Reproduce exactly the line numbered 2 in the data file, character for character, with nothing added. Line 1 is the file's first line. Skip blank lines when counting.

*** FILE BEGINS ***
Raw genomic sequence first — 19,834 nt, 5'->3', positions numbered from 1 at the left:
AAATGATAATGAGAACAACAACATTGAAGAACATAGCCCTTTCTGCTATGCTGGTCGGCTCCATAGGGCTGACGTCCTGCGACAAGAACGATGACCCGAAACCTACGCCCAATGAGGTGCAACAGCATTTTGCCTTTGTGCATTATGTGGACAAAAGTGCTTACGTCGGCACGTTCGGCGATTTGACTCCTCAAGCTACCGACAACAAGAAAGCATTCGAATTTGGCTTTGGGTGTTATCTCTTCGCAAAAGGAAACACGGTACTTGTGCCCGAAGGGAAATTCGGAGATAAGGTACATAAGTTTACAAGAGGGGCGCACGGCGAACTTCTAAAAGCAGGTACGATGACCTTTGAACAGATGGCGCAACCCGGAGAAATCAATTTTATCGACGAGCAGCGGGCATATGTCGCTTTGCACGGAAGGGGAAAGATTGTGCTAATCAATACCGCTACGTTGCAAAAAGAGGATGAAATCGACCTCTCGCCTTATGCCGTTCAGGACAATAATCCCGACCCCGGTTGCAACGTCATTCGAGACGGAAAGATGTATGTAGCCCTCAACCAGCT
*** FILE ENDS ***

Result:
AAATGATAATGAGAACAACAACATTGAAGAACATAGCCCTTTCTGCTATGCTGGTCGGCTCCATAGGGCTGACGTCCTGCGACAAGAACGATGACCCGAAACCTACGCCCAATGAGGTGCAACAGCATTTTGCCTTTGTGCATTATGTGGACAAAAGTGCTTACGTCGGCACGTTCGGCGATTTGACTCCTCAAGCTACCGACAACAAGAAAGCATTCGAATTTGGCTTTGGGTGTTATCTCTTCGCAAAAGGAAACACGGTACTTGTGCCCGAAGGGAAATTCGGAGATAAGGTACATAAGTTTACAAGAGGGGCGCACGGCGAACTTCTAAAAGCAGGTACGATGACCTTTGAACAGATGGCGCAACCCGGAGAAATCAATTTTATCGACGAGCAGCGGGCATATGTCGCTTTGCACGGAAGGGGAAAGATTGTGCTAATCAATACCGCTACGTTGCAAAAAGAGGATGAAATCGACCTCTCGCCTTATGCCGTTCAGGACAATAATCCCGACCCCGGTTGCAACGTCATTCGAGACGGAAAGATGTATGTAGCCCTCAACCAGCT